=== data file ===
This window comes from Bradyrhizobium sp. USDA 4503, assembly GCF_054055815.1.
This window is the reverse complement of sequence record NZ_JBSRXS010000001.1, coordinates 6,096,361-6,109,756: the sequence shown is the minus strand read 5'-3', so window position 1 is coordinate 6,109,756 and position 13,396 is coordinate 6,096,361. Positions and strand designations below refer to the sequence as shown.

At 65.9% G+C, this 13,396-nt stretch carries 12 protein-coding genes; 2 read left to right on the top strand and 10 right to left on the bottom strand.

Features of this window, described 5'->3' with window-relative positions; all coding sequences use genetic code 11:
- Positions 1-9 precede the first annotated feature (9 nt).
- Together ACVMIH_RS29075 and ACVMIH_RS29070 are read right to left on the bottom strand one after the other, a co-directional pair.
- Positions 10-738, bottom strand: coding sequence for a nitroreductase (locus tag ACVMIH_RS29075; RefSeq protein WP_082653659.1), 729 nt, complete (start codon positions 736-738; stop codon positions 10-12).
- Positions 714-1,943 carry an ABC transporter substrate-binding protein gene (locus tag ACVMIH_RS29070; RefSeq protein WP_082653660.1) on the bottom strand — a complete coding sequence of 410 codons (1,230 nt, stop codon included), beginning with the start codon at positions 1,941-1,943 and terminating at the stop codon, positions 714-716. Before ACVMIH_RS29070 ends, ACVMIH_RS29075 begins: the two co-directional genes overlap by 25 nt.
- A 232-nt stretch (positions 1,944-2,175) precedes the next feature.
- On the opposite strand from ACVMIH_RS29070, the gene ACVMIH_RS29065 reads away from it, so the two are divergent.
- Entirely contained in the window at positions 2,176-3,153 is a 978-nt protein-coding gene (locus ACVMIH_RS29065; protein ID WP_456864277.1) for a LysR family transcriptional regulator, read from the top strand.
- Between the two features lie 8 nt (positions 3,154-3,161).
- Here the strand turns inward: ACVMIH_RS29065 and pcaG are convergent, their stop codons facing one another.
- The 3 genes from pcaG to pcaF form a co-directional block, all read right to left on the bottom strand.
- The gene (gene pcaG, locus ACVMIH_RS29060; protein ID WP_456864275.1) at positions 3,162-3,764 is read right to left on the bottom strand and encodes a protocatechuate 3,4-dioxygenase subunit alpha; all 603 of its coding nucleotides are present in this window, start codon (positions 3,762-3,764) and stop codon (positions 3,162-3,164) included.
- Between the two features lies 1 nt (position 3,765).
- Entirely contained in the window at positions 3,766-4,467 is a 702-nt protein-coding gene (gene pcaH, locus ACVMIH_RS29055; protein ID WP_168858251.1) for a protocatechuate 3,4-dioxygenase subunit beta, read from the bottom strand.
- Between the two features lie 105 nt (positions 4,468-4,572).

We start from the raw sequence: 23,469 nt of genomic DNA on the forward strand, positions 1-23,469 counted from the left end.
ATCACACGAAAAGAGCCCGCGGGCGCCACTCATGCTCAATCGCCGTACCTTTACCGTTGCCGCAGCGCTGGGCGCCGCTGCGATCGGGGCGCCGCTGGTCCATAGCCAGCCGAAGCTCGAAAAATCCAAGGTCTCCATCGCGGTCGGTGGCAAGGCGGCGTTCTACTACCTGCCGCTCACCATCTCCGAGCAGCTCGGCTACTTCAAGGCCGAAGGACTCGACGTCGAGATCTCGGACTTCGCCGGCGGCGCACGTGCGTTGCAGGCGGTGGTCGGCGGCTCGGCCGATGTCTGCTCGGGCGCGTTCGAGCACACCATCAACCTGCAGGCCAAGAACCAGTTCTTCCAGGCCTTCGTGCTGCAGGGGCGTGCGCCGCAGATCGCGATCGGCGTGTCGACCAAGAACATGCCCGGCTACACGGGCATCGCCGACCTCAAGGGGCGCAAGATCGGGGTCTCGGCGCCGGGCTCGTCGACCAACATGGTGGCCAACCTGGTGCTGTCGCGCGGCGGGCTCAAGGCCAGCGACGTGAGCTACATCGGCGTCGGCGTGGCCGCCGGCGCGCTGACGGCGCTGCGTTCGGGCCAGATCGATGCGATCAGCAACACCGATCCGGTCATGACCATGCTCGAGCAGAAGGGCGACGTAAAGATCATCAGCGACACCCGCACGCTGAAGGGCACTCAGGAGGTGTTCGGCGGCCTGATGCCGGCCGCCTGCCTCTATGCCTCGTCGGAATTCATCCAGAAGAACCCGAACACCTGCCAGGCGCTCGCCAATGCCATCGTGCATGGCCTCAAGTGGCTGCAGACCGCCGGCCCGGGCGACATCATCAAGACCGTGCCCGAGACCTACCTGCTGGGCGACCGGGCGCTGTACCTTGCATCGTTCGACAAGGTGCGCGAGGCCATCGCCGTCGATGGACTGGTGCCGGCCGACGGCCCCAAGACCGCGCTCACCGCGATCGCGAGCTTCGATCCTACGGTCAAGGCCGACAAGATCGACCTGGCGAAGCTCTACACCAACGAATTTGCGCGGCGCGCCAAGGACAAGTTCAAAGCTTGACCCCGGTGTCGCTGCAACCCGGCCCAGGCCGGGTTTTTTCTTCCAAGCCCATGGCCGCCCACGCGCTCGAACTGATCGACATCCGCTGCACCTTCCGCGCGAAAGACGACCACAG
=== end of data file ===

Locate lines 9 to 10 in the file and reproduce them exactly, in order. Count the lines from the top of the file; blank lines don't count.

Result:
- A 232-nt stretch (positions 1,944-2,175) precedes the next feature.
- On the opposite strand from ACVMIH_RS29070, the gene ACVMIH_RS29065 reads away from it, so the two are divergent.